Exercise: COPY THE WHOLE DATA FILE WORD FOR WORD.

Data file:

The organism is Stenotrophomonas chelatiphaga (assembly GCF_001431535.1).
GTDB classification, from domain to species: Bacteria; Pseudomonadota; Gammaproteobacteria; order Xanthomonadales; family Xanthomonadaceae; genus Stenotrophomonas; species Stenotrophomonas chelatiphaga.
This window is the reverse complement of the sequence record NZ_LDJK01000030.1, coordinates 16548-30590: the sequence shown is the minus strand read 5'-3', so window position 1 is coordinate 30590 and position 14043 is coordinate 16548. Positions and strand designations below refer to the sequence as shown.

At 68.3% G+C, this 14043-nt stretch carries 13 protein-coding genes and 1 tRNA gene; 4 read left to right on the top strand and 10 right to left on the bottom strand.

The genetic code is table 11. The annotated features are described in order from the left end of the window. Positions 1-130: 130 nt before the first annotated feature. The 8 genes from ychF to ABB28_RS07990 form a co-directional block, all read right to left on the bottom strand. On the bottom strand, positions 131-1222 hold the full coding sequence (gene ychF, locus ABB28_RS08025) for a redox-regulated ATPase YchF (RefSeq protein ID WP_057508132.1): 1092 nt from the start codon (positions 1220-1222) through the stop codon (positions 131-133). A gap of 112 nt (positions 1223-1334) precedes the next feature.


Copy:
The organism is Stenotrophomonas chelatiphaga (assembly GCF_001431535.1).
GTDB classification, from domain to species: Bacteria; Pseudomonadota; Gammaproteobacteria; order Xanthomonadales; family Xanthomonadaceae; genus Stenotrophomonas; species Stenotrophomonas chelatiphaga.
This window is the reverse complement of the sequence record NZ_LDJK01000030.1, coordinates 16548-30590: the sequence shown is the minus strand read 5'-3', so window position 1 is coordinate 30590 and position 14043 is coordinate 16548. Positions and strand designations below refer to the sequence as shown.

At 68.3% G+C, this 14043-nt stretch carries 13 protein-coding genes and 1 tRNA gene; 4 read left to right on the top strand and 10 right to left on the bottom strand.

The genetic code is table 11. The annotated features are described in order from the left end of the window. Positions 1-130: 130 nt before the first annotated feature. The 8 genes from ychF to ABB28_RS07990 form a co-directional block, all read right to left on the bottom strand. On the bottom strand, positions 131-1222 hold the full coding sequence (gene ychF, locus ABB28_RS08025) for a redox-regulated ATPase YchF (RefSeq protein ID WP_057508132.1): 1092 nt from the start codon (positions 1220-1222) through the stop codon (positions 131-133). A gap of 112 nt (positions 1223-1334) precedes the next feature.